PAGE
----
The College of Arts and Sciences and the Weinberg Memorial Library will require the submission of both print and electronic versions of each master’s thesis.  The Weinberg Memorial Library will preserve both versions: print theses will be stored in the Library’s Special Collections, while electronic theses will be included in the Library’s Digital Collections. After the student’s graduate thesis committee has read and approved the thesis, the student will submit to the Program Director the following materials:

  1. Three signature pages, each signed by the thesis director/mentor and the members of the thesis evaluation committee.
  2. Two printed copies of the completed thesis. The print copies must be double-spaced, single-sided, and on acid-free paper.  An original signature page (two of the three) must be included with each copy.  The print copies should not be bound or stapled. One print copy remains with the department, the other goes to the Library.
  3. One digital copy of the completed thesis saved on a CD, DVD, or flash drive. Acceptable file extensions include .doc, .docx, .rtf, or .pdf.  The digital copy must include a scan of the signature page signed by each reader.  Students should contact the Library’s Digital Services Department at etheses@scranton.edu if they require the use of an alternative file format or have questions about digital theses.
  4. One Electronic Theses Approval Form filled out and signed by the student. Forms are available at http://matrix.scranton.edu/academics/wml/about/policies/index.shtml .


RECOMMENDED THESIS FORMAT

The following represents the Chemistry Department's recommended format for the M.S. thesis. The completed thesis should contain all of the following parts in the following order:

  1. COVER/SIGNATURE PAGE (see attached example): there must be as many lines on the signature page as there are members of the candidate's committee.
  2. TITLE PAGE: should contain the thesis title, the author's name, the declaration ("A thesis presented to the faculty of the Chemistry Department of the University of Scranton as prerequisite for the degree of Master of Arts in Chemistry/Biochemistry/Clinical Chemistry."), and date of defense.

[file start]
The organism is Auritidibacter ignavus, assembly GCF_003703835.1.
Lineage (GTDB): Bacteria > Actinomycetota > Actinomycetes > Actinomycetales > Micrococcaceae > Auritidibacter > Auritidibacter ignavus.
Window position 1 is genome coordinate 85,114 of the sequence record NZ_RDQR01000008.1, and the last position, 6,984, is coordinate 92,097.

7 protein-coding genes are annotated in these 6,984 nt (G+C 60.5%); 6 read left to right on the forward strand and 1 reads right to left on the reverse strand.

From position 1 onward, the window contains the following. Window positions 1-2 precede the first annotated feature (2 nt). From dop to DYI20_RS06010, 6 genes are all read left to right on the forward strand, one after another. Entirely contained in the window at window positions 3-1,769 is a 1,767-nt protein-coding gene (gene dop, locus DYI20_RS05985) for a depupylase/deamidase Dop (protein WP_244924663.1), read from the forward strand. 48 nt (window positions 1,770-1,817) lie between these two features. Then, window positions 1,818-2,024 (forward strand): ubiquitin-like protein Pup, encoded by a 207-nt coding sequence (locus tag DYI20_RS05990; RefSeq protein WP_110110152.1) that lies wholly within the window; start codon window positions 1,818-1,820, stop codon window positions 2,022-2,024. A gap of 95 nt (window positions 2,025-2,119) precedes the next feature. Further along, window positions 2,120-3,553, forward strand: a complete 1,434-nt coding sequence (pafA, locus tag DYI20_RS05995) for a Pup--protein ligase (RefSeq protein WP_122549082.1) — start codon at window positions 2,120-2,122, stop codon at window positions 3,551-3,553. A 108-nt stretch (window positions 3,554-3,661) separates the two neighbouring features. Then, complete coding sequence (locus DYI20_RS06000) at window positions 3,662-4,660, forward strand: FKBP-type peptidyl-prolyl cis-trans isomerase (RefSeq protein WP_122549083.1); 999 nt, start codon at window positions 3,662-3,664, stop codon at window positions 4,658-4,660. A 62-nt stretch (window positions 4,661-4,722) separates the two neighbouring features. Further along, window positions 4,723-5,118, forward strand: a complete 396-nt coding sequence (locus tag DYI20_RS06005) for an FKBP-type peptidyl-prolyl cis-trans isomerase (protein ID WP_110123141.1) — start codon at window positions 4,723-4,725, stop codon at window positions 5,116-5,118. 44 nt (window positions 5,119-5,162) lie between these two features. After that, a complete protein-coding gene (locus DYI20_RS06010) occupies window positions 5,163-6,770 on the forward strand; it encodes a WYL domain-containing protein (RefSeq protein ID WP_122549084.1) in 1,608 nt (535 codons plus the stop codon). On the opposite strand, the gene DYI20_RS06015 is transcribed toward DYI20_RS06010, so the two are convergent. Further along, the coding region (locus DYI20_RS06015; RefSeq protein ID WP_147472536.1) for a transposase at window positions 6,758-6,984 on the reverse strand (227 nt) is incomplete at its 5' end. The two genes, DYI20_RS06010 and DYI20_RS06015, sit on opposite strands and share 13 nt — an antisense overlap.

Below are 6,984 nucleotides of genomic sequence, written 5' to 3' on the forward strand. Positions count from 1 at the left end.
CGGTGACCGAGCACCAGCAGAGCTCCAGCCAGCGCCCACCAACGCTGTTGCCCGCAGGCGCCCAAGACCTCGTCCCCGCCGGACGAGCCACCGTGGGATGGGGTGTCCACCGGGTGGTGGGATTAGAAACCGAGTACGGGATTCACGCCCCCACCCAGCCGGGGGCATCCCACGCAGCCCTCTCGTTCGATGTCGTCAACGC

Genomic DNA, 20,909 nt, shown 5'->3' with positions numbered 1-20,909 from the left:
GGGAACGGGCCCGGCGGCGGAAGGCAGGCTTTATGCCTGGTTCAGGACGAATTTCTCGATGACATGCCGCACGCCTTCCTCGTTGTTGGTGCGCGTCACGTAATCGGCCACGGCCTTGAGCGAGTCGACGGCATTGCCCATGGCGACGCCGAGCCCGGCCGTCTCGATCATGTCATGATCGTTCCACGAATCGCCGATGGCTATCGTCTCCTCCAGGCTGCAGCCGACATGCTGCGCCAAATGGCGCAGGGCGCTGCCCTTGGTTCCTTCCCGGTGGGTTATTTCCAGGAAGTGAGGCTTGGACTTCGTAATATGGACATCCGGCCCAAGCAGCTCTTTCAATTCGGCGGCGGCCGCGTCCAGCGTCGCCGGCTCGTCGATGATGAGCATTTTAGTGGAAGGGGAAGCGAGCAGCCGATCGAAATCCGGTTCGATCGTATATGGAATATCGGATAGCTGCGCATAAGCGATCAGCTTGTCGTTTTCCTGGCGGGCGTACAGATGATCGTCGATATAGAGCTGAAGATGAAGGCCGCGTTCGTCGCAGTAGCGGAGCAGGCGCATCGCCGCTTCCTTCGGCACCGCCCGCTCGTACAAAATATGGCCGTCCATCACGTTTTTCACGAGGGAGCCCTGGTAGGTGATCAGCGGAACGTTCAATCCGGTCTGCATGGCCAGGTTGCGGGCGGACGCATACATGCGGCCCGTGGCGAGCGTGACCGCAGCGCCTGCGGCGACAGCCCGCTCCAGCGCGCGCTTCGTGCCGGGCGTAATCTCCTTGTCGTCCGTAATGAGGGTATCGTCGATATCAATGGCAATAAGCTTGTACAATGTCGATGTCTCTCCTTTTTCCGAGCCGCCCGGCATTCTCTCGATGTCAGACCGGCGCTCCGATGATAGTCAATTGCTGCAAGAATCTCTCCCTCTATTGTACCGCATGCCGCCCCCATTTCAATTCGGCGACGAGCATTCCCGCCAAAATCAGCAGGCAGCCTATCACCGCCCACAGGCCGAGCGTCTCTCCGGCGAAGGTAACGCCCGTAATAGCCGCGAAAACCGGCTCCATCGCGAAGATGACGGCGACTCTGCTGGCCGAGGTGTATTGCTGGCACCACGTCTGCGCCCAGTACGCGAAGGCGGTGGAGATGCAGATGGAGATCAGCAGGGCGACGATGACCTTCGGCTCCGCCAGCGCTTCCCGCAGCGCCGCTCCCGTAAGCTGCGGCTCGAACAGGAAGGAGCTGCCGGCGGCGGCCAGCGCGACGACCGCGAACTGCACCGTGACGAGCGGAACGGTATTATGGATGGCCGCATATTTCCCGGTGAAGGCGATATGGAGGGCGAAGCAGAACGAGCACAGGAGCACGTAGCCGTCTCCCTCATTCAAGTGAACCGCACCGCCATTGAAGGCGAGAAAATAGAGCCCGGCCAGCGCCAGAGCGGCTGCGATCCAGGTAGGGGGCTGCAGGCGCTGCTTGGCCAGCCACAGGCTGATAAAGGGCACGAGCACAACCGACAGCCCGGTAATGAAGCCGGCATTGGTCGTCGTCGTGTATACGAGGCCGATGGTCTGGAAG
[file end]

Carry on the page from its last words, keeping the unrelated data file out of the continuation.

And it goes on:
3. TABLE OF CONTENTS
  4. LIST OF FIGURES (pages numbered in lower case roman numerals starting here)
  5. LIST OF TABLES
  6. ACKNOWLEDGEMENTS
  7. ABSTRACT: a brief description of the research performed and results obtained.
  8. INTRODUCTION: a review of research leading up to this thesis, this section should clearly explain to the reader the rationale for this research. (pagination begins here)
  9. EXPERIMENTAL: the methods, instruments and materials used in the project should be introduced in this section. The ultimate goal of this section should be to enable the reader to repeat the performed experiments. Reagents should be described by manufacturer and grade (purity listed when available), instruments by manufacturer and model number*.
  10. RESULTS: the acquired data and calculations performed on the data, including graphs, tables, statistical analyses. The degree to which raw data and calculations appear in this section is left up to the student and research advisor: large compilations may be moved to an appendix if the flow of the thesis would be improved by the move*.
  11. DISCUSSION: an analysis of the results, including scrutiny of inherent errors and deviations. The candidate should discuss the agreement of the results to the expectations put forth in the proposal and how the results compare with those mentioned in the introduction*.
  12. CONCLUSION: a brief summary of the results and their interpretation, usually containing suggestions for future research.
  13. REFERENCES: a list of all work cited in the thesis. The format of this section will be determined by the candidate's research advisor, but the chosen format must be followed consistently throughout the thesis. The student is encouraged to utilize the ACS Style Guide in determining the proper abbreviations for journal titles.
  14. APPENDICES: information pertinent to the thesis, but too cumbersome for inclusion in the text (e.g., computer printouts, multiple spectra, multiple graphs).

*The order of the Experimental, and Results/Discussion sections may be reversed.